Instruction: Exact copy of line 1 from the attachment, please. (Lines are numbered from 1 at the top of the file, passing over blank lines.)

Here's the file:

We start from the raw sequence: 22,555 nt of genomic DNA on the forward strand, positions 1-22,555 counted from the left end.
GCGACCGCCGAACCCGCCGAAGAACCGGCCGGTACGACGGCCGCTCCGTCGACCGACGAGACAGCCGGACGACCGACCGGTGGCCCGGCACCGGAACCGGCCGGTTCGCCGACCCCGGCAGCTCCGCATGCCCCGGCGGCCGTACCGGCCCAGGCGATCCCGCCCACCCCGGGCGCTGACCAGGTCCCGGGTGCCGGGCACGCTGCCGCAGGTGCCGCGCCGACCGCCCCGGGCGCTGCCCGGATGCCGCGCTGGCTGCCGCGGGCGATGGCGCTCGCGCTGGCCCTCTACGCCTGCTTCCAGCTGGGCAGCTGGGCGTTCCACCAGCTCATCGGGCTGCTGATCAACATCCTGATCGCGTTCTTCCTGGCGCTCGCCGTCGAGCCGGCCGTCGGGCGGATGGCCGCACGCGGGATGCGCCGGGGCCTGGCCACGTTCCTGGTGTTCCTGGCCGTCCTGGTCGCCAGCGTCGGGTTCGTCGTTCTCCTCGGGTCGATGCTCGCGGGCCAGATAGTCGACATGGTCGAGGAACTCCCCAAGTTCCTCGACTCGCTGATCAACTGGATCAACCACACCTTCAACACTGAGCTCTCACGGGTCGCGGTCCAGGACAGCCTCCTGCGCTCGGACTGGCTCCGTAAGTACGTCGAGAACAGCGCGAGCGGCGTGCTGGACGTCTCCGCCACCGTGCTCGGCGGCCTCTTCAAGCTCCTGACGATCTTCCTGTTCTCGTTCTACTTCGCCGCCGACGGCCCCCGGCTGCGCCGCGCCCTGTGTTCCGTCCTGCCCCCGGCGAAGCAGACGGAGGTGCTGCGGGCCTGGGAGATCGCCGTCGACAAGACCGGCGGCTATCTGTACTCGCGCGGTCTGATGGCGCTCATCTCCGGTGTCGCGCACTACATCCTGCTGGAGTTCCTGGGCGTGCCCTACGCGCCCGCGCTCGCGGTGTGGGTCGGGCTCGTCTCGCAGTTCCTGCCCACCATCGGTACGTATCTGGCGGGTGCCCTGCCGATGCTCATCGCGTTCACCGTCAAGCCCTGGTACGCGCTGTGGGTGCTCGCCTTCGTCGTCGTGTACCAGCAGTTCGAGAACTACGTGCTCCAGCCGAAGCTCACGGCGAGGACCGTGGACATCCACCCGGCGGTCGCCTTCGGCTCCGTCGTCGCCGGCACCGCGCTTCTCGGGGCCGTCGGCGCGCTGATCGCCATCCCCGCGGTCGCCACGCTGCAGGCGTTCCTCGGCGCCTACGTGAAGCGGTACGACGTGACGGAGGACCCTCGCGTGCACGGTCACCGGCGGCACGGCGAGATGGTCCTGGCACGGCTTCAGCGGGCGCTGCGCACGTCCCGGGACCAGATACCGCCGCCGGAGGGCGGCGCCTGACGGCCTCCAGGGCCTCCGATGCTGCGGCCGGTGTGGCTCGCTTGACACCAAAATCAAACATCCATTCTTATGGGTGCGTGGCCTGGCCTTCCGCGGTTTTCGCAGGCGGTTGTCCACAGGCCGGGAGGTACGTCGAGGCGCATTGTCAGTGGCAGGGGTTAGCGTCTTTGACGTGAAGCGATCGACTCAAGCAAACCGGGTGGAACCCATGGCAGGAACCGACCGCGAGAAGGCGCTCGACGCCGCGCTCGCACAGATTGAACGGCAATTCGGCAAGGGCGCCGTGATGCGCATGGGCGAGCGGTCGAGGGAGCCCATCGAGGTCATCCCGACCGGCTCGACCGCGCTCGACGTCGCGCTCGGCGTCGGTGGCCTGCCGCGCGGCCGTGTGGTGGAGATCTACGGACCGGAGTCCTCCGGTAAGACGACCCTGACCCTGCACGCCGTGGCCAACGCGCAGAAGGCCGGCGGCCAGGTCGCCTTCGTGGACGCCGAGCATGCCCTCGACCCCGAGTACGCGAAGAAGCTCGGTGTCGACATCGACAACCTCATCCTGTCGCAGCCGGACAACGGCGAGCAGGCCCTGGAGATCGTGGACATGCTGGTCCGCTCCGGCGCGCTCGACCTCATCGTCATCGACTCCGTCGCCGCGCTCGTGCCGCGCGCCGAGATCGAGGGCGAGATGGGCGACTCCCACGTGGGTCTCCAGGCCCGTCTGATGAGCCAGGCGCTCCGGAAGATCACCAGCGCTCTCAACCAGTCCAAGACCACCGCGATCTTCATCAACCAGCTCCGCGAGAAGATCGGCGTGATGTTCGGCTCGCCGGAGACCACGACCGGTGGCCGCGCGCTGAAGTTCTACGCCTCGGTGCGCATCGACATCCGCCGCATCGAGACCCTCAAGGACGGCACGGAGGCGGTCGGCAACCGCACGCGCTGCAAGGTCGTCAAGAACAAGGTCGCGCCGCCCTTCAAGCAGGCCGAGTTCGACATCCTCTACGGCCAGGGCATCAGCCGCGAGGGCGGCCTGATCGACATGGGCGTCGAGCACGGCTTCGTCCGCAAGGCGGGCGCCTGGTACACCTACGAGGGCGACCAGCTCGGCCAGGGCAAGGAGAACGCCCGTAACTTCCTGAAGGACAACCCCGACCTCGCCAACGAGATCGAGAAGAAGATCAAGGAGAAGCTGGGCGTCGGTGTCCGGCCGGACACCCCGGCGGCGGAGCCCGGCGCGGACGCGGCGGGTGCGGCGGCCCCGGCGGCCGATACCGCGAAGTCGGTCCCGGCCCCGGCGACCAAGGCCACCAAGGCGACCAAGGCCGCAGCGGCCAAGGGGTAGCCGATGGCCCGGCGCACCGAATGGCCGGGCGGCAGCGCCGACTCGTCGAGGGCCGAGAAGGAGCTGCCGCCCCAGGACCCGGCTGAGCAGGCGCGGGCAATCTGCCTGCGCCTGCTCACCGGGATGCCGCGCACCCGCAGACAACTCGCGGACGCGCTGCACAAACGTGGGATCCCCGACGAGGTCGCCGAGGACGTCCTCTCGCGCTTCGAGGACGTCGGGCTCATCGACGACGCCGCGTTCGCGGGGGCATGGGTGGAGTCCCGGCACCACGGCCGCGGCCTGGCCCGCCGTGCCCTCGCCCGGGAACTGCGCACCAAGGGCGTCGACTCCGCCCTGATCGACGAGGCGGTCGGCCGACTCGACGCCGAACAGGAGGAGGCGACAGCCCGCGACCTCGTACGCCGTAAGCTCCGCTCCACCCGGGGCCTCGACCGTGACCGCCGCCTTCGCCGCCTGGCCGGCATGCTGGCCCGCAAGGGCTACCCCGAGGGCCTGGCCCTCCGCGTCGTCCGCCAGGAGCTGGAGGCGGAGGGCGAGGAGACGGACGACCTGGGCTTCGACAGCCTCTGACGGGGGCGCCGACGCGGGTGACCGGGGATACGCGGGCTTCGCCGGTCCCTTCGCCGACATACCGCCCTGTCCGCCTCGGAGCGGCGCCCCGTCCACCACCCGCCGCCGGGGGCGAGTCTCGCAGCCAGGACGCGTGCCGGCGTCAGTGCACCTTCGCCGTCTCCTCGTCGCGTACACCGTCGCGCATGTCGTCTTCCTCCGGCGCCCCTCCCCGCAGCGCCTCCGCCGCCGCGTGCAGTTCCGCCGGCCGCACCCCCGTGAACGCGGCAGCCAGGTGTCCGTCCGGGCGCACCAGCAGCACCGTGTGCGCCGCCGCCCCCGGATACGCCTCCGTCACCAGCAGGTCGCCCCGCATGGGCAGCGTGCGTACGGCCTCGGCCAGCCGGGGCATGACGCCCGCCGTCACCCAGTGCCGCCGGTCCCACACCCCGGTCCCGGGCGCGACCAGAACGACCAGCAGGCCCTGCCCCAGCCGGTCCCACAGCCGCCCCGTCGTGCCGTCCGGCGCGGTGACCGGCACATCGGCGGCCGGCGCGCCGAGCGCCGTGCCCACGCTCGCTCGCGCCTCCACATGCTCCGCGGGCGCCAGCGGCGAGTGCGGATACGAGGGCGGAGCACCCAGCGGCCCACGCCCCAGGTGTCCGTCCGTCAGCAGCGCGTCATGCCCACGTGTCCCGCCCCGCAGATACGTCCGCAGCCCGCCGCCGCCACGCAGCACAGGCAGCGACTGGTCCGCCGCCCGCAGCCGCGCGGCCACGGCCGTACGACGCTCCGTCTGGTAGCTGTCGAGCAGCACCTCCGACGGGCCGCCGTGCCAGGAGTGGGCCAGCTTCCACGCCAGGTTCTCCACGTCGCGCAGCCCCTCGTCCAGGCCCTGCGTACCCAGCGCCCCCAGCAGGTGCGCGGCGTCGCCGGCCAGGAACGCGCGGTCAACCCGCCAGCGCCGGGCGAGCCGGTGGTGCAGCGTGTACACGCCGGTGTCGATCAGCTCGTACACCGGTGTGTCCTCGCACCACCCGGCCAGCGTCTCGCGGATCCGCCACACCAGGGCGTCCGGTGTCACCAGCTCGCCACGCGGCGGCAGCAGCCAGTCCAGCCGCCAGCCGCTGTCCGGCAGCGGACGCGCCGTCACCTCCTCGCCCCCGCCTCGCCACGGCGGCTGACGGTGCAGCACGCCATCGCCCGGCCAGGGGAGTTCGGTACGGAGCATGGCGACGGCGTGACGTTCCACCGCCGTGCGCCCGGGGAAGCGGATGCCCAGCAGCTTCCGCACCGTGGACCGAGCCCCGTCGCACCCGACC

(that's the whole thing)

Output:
We start from the raw sequence: 22,555 nt of genomic DNA on the forward strand, positions 1-22,555 counted from the left end.